The Backends are the services that this microservice has access to. If we don't define this, there is no way to access those endpoints as I'll demonstrate a bit later on.

ProductPageRouteV1:
Type: AWS::AppMesh::Route
Properties:
MeshName: !Ref MeshName
RouteName: product-v1-route
VirtualRouterName: !GetAtt ProductPageRouterV1.VirtualRouterName
Spec:
HttpRoute:
Match:
Prefix: "/"
Action:
WeightedTargets:
- VirtualNode: !GetAtt ProductPageNodeV1.VirtualNodeName
Weight: 1

The route is the only remaining item here, but it’s where we can determine what goes where. Unfortunately right now we can only do path based routing, but hopefully that will be improved on soon enough.

Deploying it all

The deployments are easy, but you need to ensure you do it in the right order. If there is no App Mesh for the Envoy proxies to reach when they start up, they will not know what to do. So, we first need to install the mesh and then deploy the application.

$ aws cloudformation deploy --template-file bookinfo-appmesh-mesh-cfn.yml --stack-name bookinfo-appmesh
$ kubectl apply -f bookinfo-appmesh-app.yml

As there is no gateway included, we’ll use a port forward to show us the application.

$ kubectl port-forward -n appmesh-bookinfo svc/productpage 8000:9080

Now we can open our browser to localhost:8000/productpage and see a working bookinfo example.

Testing the routing

Ok, that’s nice. But how do we know that it actually uses the App Mesh? If we had configured logging we could look there, but regardless it’s much more fun to play around with what we built and see how that changes things! Which we can do by only changing the CloudFormation template.

First, let’s see what happens if we change the ProductPageNodeV1 by commenting out its access to the details service.

ProductPageNodeV1:
Type: AWS::AppMesh::VirtualNode
Properties:
MeshName: !Ref MeshName
VirtualNodeName: productpage-v1-appmesh-bookinfo
Spec:
Backends:
# - VirtualService:
# VirtualServiceName: !GetAtt DetailsService.VirtualServiceName
- VirtualService:
VirtualServiceName: !GetAtt ReviewsService.VirtualServiceName
- VirtualService:
VirtualServiceName: !GetAtt RatingsService.VirtualServiceName
Listeners:
- PortMapping:
Port: 9080
Protocol: http
ServiceDiscovery:
DNS:
Hostname: productpage.appmesh-bookinfo.svc.cluster.local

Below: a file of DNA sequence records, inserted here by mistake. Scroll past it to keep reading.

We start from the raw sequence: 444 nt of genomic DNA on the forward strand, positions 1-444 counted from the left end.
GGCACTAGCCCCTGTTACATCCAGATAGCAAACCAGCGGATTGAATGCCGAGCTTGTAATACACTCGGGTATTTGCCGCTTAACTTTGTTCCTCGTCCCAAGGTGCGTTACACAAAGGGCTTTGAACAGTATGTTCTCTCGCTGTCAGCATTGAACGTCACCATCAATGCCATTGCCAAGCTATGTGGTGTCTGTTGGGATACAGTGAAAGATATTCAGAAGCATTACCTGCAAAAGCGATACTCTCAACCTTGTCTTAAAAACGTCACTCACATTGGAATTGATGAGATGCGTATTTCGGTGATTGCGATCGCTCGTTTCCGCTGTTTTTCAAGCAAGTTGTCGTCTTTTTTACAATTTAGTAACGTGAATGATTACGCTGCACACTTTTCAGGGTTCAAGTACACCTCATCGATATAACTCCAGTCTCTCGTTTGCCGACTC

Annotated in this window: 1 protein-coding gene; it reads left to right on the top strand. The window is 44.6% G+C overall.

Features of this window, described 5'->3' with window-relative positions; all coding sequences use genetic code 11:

And deploy that using

$ aws cloudformation deploy --template-file bookinfo-appmesh-mesh-cfn.yml --stack-name bookinfo-appmesh

Once deployed it shouldn’t take long until we no longer have access and the application will throw an error.

Great! Now, let’s reverse that and update the reviews service to use v2 and v3 instead of the v1 that we initially set up.

ReviewsRoute:
Type: AWS::AppMesh::Route
Properties:
MeshName: !Ref MeshName
RouteName: reviews-route
VirtualRouterName: !GetAtt ReviewsRouter.VirtualRouterName
Spec:
HttpRoute:
Match:
Prefix: "/"
Action:
WeightedTargets:
- VirtualNode: !GetAtt ReviewsNodeV2.VirtualNodeName
Weight: 1
- VirtualNode: !GetAtt ReviewsNodeV3.VirtualNodeName
Weight: 2

After deploying this change, you will see a rating under the reviews with black (v2) or red (v3) stars.

Once again, without App Mesh supporting more than path-based routes we can’t run some of the more advanced Istio examples so I’ll leave it at this. In the meantime, feel free to play around with this example to get a handle on how dependencies and routing are handled in App Mesh. As each microservice returns based on a path, maybe try building a single gateway for all the routes?

How useful is App Mesh?

Right now App Mesh is clearly a minimal viable product. It has a limited set of features and is still a work in progress. That said, this limited feature set works well. Changes you make to your mesh are propagated quickly, and without the control plane running in your cluster it means you don’t have to consider its resources.

While you can set a health check, there is no way to get any insight into what the result of these checks are in App Mesh itself or set alarms on them. Similarly, there is no real way to check the propagation status of your changes to App Mesh or even if it is working, unless you look at the Envoy logging output. You can write your own tooling to get a look at the connections (or use mine), but again it’s not available out of the box.

The App Mesh roadmap contains a lot of future improvements, and it’s likely to lean hard on the integration with other AWS services. If all you need is a basic way to manage your traffic, App Mesh is a good solution. However, if you need a bit more from your mesh network, you will likely want to wait a bit or use something else.